Wondering what to do with all those garden cucumbers?  Quick pickles are yummy and easy.  These amounts listed are "eyeballing" amounts--meaning I use about that much.  Sometimes I like them sweeter so I add more sugar, sometimes I add onion and more garlic to give them a bite.  I used dried dill today because I didn't grow any dill this year. Use fresh if you've got it.  Make them up an hour or two before serving and chill them.

4 medium size cucumbers, sliced into rounds or at an angle
1 t. dried dill, or a nice size bunch of fresh dill
1 bay leaf
1 c. white vinegar
4 t. white sugar
2 t. mustard seed
2 t. salt
2 cloves garlic, smashed

Place sliced cucumbers, dill and bay leaf in a heat proof bowl (preferably not plastic since it picks up the vinegar smell). 

Put vinegar, sugar, mustard seed, salt and garlic in a small saucepan and bring to a simmer.  Let simmer about 5 minutes and then carefully pour over the cucumbers.  Let cool, chill and serve.

Wednesday, August 10, 2011

Lunch Box Ideas

I've composed a good-sized list of lunch ideas for school children and am sharing them here.  I acknowledge this is not all the options and I encourage you to post a comment here adding any good ideas that your family likes.  I debated adding some vegetarian choices as well as vegan, but I promised to stay true to the vegan blog.  So add your own cheeses, dips, etc. if you feel those are a good option for your kids.

I live in Iowa, so I've tried to make this list things that I can get here locally.  I use reusable containers, cloth napkin and real silverware in a reusable lunch bag.  It's worth a little investing up front.  I bought two or three of everything needed just in case it doesn't make it through the dishwasher some nights. I also invested in a good thermos for soups and pastas and other hot dishes. My son has a microwave available to him at school, but it's easier on him to have it all ready to go.  I also bought some good ice packs and have plenty so they can be rotated through as they freeze.

I prefer to have as much of my lunches be "no-prep" as possible, so we do a lot of fresh fruits and veggies.  If the main part of his lunch is hot, it is often times leftovers.  I usually start the week off with single ingredients (a whole apple, just green beans, etc.) and then by the end of the week I combine what's left into mix 'n' match meals.  Try not to waste any food!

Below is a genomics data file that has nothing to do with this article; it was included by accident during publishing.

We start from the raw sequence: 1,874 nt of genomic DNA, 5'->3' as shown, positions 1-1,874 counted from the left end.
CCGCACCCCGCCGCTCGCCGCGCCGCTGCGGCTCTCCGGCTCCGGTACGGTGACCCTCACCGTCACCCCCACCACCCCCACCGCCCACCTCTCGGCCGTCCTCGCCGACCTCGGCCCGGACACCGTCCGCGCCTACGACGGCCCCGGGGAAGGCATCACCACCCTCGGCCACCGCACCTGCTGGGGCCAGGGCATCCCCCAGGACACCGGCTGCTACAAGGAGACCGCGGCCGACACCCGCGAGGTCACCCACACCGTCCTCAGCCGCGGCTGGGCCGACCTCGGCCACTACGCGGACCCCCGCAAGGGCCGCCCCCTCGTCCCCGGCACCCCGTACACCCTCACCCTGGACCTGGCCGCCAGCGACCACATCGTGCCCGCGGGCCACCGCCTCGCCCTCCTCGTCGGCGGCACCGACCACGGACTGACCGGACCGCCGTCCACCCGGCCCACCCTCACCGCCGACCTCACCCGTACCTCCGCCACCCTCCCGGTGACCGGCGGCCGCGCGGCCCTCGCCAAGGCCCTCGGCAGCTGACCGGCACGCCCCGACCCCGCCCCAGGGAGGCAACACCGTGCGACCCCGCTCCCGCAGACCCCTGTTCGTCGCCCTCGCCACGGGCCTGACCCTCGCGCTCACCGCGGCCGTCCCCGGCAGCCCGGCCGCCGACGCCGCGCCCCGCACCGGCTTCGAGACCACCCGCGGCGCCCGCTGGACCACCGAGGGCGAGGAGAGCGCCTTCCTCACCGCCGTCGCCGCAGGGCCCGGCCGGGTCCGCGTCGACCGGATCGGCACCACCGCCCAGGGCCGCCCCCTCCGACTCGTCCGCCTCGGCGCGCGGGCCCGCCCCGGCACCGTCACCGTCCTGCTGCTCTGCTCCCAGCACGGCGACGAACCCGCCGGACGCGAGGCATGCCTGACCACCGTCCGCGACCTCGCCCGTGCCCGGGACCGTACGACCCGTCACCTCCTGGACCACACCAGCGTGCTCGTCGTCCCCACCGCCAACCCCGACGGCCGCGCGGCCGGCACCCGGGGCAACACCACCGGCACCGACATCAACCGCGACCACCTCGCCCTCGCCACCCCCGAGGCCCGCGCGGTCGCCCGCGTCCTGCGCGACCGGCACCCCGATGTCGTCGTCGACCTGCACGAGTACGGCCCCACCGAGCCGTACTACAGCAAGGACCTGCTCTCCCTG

Now I know that my own kids sometimes eat foods that are not listed as "child-friendly" in most people's minds. (The only thing on this list that my own son doesn't eat is oranges.  He just doesn't like oranges.  But he eats all the other "crazy" foods here and has even been a huge helper in creating this list.)  My kids are adventurous eaters and love to try new and exciting foods. My son loves that it makes all the other kids ask questions. But if you are thinking to yourself, "My kid will never eat that!" or "She'll just waste it!" then I strongly urge you to stop and think. 

Kids are STARVING by lunch time at school most days. 

It is the perfect time to try something new and exciting.  (After school is great, too, since they are wasting away into nothing by that time of day.)  I wouldn't spring new foods on them, and I don't "surprise" them with something new.  Discuss with them that you are trying new things because it's fun and exciting.  Have your kids work with you on the weekly menu plan and make one day each week a "try something new" day.  There are a lot of fun ways to introduce new foods.  Try making kebabs or a deconstructed dish (all the parts to a taco, salad, wrap, pizza and they put it together on site). Try anything tiny (everyone can eat a few bites if they are tiny), or wrap up something new in a tortilla, lettuce, or even a pancake.  Everyone loves to dip, so try new sauces and purees to introduce foods.  Try themes--lunch foods all the same color, rainbow colors, food all starting with the letter of the week, or putting in 8 of everything.  Take your kids to the grocery store and have them choose the something new for that week.

Even the same old PB&J is made special on tiny bread or a rice cake or a wheat biscuit.  Just do a little something new to get a child used to trying new things.  Then you can work up to the sushi and tofu!  If you are the crafty type of parent that has time to make fun shapes out of the food, that sometimes works to get them to eat. Shape the fruit into flowers or use cookie cutters to shape bread and tortillas. Serve cut up fruit with a toothpick (with strict intructions to NOT poke anyone at school or on the bus), or make melon balls instead of wedges. And remember that experts agree a child needs to be offered a new food 7-10 times IN A ROW before they really decide if they like it or not. (So if you're introducing kohlrabi, add a few sticks every day for a week.)  They may try it once and hate it, but keep offering for a week or so.  Then wait a couple months and do it again.  Children's taste buds change all the time as they grow, so continue to offer foods and encourage them to keep trying.

My overall, best suggestion is to create a bedtime and a morning routine and include packing the lunch on that, and definitely have a weekly meal plan so there's no arguments or running around crazy at the last minute.  Never try to force something new at the last minute!  Discuss it DAYS in advance and work up to the excitement of new food day.